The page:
Lymph Node Ratio an Effective Indicator of Prognosis in Rectal Cancer
Lymph node ratio (LNR) may be a significant indicator of prognosis in patients with rectal cancer and could be used to better stratify patients in clinical trials, claims a recently published study.
Conventional methods of cancer staging use the TMN system, which looks at how cancerous tumors have metastasized into a patient’s lymph nodes. However, this method is often contingent on the number of nodes a surgeon and histopathologist are able to retrieve. For this reason, LNR, which divides the number of metastatic nodes by the total number harvested, has been found to complement and even surpass TNM staging.
The Use of Incremental Cost-Effectiveness Ratio Thresholds in Health Technology Assessment Decisions
Number of Positive Nodes Best Prognostic Indicator for Patients With Head and Neck Cancer
In a study published in Colorectal Disease, researchers led Alex Kartheuser, Cliniques Universitaires Saint-Luc (Brussels, Belgium), compared the effectiveness of LNR as an indicator of outcomes after treatment of rectal cancer with other known prognostic factors.
Using a prospectively maintained database, researchers identified 456 patients with non-metastatic disease who underwent surgery between 1998 and 2013. All patient characteristics, pre-operative investigation, surgical details, postoperative, and histopathological data were recorded. To be included for analysis, patients’ tumors had to be below 15 cm from the anal verge after endoscopic examinations.
All patients underwent mesorectal excision and high and low anterior resection or abdominoperineal resection. Adjuvant chemotherapy was utilized if it was suggested by the medical oncologist and accepted by the patient. For lymph node retrieval, routine visual inspection, palpation, and dissection were the standard practice. Follow-up was performed every 3 to 6 months over a 5-year period, with colonoscopies scheduled 1 year after surgery, and then 3 to 5 years thereafter in the absence of significant findings. The primary outcome measure was overall survival (OS), though researchers also looked at overall recurrence-free survival (ORFS).
At analysis, 99 of 456 patients (21.7%) identified had some form of synchronous metastatic disease and had to be excluded from final review. Of the remaining 357 patients, most had mid- or low-rectal cancers (272 [76.2%]). Neoadjuvant radiotherapy or radiation therapy with concurrent chemotherapy was administered to 66.7% of patients.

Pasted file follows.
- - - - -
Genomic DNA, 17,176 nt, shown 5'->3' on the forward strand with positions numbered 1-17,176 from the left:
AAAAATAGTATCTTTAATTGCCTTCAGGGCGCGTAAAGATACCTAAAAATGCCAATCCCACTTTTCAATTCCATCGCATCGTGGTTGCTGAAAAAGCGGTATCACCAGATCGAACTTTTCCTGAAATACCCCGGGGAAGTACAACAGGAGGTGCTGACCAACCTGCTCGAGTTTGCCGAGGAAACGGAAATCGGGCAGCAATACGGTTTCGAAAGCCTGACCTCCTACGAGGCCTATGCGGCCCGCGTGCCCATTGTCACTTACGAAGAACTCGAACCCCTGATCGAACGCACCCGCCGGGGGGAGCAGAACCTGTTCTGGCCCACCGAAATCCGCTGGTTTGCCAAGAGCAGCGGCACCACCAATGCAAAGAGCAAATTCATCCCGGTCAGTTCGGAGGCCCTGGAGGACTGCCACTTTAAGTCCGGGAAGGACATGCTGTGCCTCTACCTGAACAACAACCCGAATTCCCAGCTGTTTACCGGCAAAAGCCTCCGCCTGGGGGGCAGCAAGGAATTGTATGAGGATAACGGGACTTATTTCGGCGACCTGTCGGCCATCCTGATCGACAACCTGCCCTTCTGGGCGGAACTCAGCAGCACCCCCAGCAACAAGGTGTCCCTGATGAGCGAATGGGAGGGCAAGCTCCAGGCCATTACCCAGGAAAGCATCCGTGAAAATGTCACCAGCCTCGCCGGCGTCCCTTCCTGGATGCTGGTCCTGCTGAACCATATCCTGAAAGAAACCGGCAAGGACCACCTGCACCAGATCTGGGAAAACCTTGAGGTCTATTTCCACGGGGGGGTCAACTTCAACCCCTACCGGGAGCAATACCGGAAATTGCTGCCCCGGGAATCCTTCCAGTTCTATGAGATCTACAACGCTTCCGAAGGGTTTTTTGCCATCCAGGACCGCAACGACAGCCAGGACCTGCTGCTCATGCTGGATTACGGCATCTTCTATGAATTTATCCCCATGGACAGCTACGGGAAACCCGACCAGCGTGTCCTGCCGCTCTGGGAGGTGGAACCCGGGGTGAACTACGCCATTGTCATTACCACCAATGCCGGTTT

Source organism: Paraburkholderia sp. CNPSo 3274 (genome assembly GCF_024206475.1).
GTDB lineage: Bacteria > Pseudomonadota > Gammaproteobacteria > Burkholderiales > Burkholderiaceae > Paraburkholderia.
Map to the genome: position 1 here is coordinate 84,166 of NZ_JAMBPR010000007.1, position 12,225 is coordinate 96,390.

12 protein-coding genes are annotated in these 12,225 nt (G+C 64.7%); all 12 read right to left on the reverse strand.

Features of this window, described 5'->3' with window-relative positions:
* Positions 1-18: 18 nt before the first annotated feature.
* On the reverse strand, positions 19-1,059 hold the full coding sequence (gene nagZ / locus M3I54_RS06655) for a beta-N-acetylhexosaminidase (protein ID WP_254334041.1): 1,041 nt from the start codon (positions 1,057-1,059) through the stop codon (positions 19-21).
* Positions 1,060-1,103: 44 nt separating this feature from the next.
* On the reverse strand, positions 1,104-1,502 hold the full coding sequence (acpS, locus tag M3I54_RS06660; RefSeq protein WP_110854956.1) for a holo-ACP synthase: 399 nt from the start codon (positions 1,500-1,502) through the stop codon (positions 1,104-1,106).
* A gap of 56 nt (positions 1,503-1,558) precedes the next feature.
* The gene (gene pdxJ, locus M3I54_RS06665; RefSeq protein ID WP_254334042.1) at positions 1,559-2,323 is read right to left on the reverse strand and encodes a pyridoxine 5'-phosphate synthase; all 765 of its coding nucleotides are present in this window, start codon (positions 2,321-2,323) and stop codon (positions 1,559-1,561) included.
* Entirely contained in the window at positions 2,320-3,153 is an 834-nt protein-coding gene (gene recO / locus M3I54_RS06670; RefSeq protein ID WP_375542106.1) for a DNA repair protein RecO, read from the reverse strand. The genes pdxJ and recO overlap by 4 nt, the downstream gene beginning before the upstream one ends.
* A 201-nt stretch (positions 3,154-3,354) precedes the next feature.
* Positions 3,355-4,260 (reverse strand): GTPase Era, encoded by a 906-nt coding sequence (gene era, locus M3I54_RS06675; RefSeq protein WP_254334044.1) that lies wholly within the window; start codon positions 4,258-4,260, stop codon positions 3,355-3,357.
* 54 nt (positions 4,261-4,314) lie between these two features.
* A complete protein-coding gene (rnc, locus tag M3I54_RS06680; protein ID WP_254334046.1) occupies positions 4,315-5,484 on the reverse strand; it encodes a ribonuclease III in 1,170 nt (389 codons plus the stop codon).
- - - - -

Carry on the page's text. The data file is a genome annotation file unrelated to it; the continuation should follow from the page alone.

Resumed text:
The mean number of nodes removed per patient was 12.8 (8.78), with 0.8 (7.97) of those being positive for cancer. The mean LNR was 0.074 (0.160). On average, a lower lymph node yield was observed in patients who received neodjuvant therapy. Statistical analysis also revealed that age, histological grade of differentiation, and chemoradiotherapy were also associated with the number of lymph nodes retrieved.
Overall, 278 patients (77.9%) were still alive at the point of data cutoff. Although there was an insufficient number of events for researchers to estimate median overall survival, there was sufficient data to determine ORFS (139 months), 5-year ORFS (71.8%), and 5-year OS (80.1%).
Results of a model evaluating how each clinical factor was associated with these outcomes found that the risk of death or recurrence was more than 4 times greater in patients with a LNR of 0.2. In addition, the selection of LNR was found to lead to a better and more stable statistical model for analyzing prognosis than other staging methods.
In their conclusion, the study authors wrote that LNR is, “one of the strongest prognostic factor[s] of overall survival and overall recurrence after treatment of rectal cancer.” The researchers suggested that LNR be used more consistently to stratify patients in clinical trials until more tumor-specific biomarkers become available in clinical practice. –Sean McGuire
Leonard D, Remue C, Abbes Orabi N, et al. Lymph node ratio and surgical quality are strong prognostic factors of rectal cancer: results from a single referral centre [published online ahead of print April 29, 2016]. Colorectal Dis. doi: 10.1111/codi.13362.